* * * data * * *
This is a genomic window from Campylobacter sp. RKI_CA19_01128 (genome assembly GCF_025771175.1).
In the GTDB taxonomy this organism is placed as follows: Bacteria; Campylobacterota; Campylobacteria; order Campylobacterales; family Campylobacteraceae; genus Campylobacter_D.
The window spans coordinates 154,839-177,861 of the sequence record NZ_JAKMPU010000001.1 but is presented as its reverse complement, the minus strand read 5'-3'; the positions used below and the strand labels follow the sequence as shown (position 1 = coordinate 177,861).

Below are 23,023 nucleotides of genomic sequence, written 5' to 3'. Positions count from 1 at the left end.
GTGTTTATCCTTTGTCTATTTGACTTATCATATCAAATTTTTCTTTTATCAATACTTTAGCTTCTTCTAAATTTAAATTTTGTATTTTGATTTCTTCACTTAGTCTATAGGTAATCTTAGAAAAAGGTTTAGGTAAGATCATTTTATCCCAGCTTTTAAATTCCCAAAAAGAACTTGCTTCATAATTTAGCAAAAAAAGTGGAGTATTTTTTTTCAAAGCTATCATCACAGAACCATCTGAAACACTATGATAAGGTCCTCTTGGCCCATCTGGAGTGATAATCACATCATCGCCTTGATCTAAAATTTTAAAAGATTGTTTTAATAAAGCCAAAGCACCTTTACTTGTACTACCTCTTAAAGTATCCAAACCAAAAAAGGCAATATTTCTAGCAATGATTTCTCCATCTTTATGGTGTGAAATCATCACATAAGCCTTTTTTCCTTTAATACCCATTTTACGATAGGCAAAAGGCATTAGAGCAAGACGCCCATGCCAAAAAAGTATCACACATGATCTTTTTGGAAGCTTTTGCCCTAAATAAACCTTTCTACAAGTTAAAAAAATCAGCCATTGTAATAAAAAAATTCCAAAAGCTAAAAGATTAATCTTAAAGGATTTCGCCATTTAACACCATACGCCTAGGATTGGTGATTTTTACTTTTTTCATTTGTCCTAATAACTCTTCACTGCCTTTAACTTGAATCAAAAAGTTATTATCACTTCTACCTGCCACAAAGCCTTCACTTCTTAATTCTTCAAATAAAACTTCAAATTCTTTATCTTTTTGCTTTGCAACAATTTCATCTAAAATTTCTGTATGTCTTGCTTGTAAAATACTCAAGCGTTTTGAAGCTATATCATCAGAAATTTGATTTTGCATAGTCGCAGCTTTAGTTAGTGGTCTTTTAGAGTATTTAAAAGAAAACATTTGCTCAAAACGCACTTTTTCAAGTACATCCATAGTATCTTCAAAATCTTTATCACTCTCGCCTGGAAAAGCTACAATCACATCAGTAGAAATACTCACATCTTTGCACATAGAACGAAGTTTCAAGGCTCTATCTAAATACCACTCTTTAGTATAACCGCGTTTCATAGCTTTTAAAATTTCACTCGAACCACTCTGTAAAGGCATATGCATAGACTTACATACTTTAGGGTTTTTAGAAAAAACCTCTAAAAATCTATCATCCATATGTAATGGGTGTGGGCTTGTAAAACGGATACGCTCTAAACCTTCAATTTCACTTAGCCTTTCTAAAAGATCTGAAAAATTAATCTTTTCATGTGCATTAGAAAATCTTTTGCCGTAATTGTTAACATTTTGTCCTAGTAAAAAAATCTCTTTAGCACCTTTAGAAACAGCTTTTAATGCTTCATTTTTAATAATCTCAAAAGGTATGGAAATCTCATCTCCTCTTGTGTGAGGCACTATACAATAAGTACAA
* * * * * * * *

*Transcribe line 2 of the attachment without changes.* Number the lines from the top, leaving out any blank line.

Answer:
In the GTDB taxonomy this organism is placed as follows: Bacteria; Campylobacterota; Campylobacteria; order Campylobacterales; family Campylobacteraceae; genus Campylobacter_D.